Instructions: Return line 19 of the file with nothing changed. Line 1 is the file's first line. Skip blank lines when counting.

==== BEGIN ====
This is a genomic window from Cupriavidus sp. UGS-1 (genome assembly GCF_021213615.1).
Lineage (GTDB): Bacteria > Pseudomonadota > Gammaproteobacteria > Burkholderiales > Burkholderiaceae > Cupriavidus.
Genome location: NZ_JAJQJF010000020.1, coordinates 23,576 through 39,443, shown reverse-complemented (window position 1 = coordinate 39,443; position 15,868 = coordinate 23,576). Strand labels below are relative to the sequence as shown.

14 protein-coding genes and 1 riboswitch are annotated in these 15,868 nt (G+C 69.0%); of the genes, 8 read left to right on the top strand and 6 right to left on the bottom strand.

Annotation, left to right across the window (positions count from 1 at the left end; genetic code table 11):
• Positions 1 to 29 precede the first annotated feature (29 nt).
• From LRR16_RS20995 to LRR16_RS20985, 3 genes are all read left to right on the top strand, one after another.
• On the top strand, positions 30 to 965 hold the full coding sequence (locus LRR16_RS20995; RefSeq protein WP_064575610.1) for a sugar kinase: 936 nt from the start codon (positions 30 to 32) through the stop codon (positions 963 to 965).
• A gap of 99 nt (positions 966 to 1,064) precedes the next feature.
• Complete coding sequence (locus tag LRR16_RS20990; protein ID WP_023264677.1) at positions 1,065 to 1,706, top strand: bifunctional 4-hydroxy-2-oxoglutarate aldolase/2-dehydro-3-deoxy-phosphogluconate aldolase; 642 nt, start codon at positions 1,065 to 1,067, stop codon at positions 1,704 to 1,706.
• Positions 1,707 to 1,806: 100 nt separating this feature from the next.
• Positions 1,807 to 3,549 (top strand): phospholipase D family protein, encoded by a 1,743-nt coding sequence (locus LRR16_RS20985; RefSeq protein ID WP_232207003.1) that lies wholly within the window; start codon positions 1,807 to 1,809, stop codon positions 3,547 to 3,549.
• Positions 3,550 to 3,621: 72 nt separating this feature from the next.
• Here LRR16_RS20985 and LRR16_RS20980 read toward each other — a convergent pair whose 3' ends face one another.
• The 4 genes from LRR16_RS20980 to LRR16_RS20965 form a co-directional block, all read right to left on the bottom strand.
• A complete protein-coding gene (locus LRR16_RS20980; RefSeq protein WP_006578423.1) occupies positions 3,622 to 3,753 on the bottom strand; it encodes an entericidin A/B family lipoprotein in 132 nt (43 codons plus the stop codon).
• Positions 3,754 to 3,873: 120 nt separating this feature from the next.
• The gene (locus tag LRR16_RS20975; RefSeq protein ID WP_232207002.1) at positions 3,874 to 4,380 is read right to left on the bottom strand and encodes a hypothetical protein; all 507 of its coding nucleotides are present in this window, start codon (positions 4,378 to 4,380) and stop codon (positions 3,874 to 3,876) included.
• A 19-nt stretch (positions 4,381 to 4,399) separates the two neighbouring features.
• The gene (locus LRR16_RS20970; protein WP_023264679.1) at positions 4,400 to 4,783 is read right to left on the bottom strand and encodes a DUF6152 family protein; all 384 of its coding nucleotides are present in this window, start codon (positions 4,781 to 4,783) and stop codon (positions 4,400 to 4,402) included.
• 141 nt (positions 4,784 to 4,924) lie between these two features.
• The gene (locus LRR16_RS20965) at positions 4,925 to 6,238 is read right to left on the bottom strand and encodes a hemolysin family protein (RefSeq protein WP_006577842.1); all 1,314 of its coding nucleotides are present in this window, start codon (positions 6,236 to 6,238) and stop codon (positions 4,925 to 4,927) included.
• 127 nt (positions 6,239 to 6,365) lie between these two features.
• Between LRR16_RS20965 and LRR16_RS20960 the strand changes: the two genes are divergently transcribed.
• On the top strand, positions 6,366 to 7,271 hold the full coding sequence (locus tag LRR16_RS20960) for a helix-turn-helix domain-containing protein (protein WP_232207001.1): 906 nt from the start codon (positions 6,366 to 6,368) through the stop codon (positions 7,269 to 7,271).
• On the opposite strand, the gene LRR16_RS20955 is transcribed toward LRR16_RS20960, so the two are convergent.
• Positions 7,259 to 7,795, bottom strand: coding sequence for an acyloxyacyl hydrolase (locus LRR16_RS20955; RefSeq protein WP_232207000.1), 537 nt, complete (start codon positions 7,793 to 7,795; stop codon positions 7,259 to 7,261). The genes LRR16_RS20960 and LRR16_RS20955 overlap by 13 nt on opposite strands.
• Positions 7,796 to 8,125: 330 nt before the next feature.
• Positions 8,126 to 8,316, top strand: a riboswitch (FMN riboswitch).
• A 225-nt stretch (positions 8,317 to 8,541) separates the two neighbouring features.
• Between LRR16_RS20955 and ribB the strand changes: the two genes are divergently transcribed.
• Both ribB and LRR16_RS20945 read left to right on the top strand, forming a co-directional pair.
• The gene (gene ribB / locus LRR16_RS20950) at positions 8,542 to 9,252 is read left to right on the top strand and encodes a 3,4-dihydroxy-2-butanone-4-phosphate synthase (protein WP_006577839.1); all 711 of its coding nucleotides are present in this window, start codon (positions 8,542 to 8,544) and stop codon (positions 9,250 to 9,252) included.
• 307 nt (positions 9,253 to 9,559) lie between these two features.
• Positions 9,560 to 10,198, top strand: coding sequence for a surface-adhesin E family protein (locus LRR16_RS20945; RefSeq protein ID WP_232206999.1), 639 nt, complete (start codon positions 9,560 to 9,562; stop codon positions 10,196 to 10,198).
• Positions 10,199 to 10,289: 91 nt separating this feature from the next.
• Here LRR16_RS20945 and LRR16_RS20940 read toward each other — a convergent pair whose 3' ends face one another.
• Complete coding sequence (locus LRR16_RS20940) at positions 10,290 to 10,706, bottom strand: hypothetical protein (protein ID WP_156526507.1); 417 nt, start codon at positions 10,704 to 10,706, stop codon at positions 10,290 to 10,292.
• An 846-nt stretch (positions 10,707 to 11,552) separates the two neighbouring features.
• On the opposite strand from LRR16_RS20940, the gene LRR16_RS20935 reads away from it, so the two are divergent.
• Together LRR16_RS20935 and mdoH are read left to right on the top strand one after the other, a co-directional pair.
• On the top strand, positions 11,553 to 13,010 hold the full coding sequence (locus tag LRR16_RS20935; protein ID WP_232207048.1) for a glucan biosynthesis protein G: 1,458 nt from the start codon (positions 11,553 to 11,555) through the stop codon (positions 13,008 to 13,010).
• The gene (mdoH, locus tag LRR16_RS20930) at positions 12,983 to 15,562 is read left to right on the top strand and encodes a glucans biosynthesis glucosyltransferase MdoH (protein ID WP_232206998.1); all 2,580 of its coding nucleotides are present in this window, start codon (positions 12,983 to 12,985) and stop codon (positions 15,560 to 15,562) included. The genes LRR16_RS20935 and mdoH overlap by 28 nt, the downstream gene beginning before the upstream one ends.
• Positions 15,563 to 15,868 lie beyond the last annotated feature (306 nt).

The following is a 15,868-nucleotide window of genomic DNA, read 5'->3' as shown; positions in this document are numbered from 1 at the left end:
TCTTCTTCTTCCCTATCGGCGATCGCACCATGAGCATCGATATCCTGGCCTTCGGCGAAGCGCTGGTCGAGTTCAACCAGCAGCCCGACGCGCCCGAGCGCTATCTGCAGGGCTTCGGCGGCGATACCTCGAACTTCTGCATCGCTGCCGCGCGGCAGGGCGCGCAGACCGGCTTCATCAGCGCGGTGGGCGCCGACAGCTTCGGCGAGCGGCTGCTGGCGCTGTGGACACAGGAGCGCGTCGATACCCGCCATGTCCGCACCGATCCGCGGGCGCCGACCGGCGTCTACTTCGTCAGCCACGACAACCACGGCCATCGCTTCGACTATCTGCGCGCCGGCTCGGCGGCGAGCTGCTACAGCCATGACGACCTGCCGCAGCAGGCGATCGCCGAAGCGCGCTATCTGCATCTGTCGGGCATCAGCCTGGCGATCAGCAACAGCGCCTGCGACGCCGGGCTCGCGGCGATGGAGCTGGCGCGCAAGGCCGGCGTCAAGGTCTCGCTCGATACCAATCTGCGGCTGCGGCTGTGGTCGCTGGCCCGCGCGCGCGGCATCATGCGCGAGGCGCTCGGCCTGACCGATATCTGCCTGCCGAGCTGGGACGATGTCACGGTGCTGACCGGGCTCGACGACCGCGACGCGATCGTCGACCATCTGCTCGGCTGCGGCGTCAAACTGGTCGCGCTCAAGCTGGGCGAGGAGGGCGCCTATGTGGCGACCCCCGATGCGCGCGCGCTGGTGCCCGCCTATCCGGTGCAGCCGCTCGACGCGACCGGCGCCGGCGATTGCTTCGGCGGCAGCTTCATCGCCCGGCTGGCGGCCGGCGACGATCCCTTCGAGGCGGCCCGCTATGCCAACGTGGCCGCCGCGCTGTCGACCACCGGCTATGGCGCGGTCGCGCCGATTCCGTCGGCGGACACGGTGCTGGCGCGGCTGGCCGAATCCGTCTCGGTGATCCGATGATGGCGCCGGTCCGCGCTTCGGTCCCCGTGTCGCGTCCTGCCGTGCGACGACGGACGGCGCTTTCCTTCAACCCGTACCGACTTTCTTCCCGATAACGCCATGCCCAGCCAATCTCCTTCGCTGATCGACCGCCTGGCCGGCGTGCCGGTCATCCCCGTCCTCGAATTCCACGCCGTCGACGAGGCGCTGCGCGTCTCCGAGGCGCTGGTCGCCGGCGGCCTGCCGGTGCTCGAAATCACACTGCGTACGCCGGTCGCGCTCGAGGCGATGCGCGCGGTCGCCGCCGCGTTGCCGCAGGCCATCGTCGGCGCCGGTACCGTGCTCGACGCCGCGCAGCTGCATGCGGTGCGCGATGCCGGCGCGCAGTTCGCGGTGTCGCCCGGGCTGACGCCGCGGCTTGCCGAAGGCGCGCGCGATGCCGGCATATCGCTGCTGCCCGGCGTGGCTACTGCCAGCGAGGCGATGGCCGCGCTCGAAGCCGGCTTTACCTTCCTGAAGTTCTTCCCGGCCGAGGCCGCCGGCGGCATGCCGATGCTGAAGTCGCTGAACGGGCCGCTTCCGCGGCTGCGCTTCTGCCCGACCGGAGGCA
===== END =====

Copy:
• A 19-nt stretch (positions 4,381 to 4,399) separates the two neighbouring features.